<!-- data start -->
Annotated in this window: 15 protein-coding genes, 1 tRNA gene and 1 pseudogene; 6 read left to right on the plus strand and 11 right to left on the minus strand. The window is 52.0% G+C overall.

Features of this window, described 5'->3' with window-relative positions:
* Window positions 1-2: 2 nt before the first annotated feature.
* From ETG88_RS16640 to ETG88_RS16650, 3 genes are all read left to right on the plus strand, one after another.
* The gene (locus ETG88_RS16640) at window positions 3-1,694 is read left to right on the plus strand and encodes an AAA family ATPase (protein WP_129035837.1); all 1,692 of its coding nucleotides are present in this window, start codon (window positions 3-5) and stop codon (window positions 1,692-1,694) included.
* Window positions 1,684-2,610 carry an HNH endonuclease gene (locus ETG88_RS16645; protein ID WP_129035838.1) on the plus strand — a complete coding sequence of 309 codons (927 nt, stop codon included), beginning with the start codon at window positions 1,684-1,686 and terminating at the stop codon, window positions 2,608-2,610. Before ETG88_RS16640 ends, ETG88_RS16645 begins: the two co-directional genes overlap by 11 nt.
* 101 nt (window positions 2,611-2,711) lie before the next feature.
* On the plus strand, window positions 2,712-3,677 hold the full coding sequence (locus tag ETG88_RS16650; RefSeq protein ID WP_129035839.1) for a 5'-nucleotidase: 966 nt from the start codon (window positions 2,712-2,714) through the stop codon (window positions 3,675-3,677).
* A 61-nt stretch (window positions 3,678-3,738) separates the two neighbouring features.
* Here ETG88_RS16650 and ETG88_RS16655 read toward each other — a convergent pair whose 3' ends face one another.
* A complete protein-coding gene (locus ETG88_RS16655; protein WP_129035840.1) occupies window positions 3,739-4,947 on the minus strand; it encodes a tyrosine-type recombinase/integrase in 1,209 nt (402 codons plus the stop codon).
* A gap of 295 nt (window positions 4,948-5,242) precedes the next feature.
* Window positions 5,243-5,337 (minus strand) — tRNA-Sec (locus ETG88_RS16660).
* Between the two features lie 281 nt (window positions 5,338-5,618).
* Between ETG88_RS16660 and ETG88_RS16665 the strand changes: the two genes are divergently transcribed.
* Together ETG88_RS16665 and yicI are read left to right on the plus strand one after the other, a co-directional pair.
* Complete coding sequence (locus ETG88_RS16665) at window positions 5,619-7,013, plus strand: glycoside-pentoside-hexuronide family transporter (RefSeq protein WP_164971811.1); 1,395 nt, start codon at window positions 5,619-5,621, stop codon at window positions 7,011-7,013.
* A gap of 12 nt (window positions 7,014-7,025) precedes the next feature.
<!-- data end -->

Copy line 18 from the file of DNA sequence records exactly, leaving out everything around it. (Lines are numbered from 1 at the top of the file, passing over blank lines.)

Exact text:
* A gap of 12 nt (window positions 7,014-7,025) precedes the next feature.